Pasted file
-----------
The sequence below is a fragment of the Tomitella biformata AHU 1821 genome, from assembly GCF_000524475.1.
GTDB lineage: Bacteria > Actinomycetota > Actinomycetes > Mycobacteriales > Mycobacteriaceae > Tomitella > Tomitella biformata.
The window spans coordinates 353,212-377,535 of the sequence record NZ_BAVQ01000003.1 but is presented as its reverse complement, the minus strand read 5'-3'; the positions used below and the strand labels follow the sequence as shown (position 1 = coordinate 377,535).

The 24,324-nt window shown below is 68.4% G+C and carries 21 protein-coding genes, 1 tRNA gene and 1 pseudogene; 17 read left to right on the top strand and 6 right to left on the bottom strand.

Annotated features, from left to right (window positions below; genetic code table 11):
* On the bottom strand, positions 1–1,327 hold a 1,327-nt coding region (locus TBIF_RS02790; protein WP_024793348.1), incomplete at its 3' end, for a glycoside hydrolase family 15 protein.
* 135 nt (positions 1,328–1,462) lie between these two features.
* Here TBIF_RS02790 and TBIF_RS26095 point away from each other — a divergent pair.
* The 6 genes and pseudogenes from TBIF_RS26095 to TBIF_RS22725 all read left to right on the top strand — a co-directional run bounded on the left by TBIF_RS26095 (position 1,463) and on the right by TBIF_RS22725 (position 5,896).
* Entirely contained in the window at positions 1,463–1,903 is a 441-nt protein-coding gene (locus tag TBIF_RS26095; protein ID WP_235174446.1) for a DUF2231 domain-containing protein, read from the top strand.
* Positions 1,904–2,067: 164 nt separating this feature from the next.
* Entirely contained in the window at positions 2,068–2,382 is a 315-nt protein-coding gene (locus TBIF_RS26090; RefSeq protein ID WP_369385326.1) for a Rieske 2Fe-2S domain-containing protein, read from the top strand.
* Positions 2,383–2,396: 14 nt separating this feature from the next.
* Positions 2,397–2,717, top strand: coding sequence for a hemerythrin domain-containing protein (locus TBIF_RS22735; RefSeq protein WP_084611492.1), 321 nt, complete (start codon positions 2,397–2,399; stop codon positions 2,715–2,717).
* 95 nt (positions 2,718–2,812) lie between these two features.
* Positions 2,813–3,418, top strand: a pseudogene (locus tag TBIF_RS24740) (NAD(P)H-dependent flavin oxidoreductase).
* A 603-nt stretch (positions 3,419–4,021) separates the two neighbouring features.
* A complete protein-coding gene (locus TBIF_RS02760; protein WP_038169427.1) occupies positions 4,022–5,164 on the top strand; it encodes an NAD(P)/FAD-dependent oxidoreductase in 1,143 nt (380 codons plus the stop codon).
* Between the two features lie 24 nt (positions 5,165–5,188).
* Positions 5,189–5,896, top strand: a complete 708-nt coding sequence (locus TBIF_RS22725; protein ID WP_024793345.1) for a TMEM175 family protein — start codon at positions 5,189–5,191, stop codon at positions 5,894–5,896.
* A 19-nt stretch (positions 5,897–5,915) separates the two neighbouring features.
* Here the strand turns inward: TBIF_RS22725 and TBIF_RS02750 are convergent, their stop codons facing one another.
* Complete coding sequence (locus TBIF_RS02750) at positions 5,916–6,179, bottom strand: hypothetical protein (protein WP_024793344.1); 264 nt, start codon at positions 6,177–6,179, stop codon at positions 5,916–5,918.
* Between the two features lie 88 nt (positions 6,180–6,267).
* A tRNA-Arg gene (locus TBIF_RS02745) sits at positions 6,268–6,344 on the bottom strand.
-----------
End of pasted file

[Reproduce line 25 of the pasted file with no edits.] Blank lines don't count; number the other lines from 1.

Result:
* A tRNA-Arg gene (locus TBIF_RS02745) sits at positions 6,268–6,344 on the bottom strand.